Researchers led by Mathieu Luisier from the Institute for Integrated Systems (IIS) at ETH Zurich and NCCR MARVEL's Director Nicola Marzari at EPFL have set out to develop a comprehensive atlas of 2-D materials that might be capable of challenging currently  manufactured silicon-based transistors, so-called Si FinFETs. The new simulations are based on earlier results from Marzari and his team, who used complex simulations on the Swiss National Supercomuting Centre's supercomputer "Piz Daint" to sift through a pool of more than 100,000 materials to identify 1,825 from which it might be possible to obtain 2-D layers of material. The paper 2‑D Materials for Ultrascaled Field-Effect Transistors: One Hundred Candidates under the Ab Initio Microscope, recently published in the journal ACS Nano, identifies 13 particularly promising candidates. 

  • Automated Wannierisation for high-throughput computational materials design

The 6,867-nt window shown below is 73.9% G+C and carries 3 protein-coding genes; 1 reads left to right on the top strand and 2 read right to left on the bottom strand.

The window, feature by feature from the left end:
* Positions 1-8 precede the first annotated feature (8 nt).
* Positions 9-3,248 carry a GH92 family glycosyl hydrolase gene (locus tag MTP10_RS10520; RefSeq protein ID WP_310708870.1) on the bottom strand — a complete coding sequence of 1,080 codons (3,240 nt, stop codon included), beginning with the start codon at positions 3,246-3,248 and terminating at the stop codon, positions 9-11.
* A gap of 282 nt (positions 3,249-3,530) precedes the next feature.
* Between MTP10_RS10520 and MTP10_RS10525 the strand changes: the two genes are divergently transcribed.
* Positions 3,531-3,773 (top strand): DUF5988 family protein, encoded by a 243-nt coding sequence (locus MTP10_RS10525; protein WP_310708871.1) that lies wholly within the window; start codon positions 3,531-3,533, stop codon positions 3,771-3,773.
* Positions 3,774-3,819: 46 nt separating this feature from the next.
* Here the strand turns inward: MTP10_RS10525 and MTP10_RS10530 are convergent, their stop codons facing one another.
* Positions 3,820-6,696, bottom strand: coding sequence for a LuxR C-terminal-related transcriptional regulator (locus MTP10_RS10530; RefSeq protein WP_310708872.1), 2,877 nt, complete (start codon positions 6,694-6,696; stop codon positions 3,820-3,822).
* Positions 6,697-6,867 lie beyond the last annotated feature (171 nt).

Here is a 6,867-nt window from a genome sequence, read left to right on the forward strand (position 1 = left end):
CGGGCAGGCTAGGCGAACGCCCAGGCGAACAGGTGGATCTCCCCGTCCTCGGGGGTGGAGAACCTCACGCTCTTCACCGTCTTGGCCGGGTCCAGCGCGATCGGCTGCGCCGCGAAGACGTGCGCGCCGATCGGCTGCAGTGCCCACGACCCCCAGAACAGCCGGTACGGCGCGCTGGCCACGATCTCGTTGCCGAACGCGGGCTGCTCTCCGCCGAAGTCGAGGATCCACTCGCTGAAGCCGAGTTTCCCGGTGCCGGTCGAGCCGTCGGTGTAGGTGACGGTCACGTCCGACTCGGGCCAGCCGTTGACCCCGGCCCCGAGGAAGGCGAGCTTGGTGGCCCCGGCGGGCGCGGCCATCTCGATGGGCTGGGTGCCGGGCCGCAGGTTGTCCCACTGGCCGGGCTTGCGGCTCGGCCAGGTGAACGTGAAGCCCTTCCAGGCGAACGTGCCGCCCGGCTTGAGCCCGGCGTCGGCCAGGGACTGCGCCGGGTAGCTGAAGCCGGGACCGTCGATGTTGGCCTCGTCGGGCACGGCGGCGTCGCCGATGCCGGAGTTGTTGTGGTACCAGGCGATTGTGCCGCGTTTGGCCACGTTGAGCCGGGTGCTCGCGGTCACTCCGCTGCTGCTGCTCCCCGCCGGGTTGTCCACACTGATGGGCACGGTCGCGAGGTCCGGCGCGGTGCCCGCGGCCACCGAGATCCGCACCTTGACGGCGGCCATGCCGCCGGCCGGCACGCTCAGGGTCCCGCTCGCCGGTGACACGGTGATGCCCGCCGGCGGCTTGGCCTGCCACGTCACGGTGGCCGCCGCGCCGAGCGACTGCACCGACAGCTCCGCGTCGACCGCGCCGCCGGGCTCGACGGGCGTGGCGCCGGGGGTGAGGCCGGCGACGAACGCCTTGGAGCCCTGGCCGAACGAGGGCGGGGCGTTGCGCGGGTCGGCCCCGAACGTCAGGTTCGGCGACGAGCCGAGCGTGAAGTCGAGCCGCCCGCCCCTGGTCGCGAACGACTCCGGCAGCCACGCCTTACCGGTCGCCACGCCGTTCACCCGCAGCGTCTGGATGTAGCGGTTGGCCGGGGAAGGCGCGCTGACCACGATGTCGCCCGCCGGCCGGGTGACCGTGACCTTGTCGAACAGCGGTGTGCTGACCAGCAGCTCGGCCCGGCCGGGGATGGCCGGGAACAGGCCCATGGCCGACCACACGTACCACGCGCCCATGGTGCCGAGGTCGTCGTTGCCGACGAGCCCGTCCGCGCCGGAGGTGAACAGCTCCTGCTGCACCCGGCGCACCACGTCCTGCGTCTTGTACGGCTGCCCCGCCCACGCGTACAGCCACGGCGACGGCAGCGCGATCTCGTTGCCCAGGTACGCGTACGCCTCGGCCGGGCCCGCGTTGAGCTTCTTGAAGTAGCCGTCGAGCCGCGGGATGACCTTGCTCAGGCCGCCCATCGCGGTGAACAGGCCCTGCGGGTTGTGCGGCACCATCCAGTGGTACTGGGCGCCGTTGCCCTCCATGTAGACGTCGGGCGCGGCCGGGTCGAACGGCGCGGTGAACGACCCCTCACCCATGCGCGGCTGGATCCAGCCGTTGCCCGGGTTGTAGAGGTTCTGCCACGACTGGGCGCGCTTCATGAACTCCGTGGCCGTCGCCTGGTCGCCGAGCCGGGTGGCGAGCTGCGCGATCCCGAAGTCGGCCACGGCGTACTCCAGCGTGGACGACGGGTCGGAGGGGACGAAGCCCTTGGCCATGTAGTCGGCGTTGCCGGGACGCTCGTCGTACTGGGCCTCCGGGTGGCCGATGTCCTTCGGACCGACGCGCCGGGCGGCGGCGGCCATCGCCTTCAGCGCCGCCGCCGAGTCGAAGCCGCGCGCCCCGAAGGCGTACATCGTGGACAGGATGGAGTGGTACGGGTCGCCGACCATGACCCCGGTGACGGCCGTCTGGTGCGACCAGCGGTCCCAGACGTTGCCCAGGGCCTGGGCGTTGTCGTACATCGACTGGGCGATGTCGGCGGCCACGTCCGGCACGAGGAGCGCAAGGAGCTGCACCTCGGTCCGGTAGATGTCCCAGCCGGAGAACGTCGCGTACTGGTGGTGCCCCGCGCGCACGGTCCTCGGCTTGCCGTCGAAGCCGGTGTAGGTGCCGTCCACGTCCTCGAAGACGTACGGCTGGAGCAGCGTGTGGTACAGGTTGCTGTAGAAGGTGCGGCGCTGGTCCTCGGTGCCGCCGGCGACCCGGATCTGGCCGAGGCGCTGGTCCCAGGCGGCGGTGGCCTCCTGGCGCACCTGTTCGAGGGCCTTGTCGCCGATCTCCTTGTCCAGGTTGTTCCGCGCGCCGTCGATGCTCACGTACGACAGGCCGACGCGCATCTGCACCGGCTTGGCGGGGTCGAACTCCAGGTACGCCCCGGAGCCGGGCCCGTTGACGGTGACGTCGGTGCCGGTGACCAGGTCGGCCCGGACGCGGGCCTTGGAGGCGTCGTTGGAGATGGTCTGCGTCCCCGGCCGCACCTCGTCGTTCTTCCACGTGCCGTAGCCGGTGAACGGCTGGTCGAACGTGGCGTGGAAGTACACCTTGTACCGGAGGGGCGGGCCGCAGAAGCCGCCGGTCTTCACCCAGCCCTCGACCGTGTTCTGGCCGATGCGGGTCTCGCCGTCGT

High-throughput computational materials design is an emerging field that looks set to accelerate reliable, cost-effective design and optimisation of new materials that feature specific desirable properties. Maximally-localized Wannier functions (MLWFs)—a means of representing the Bloch eigenstates of a periodic system—are tools that have been regularly used to compute certain advanced materials properties from first principles. Bringing the two approaches together has been complicated by the fact that generating MLWFs automatically and robustly without user intervention and for arbitrary materials is difficult. Researchers at Nicola Marzari’s THEOS lab and colleagues have now addressed this problem by proposing a procedure for automatically generating MLWFs for use in high throughput frameworks. In the interest of Open Science, they have also developed a virtual machine that allows researchers to perform their own simulations, either with different parameters or on new materials using this new protocol. The research was a collaboration between the EU H2020 E-CAM and MaX Centres of Excellence. A Success Story on the project can be found here.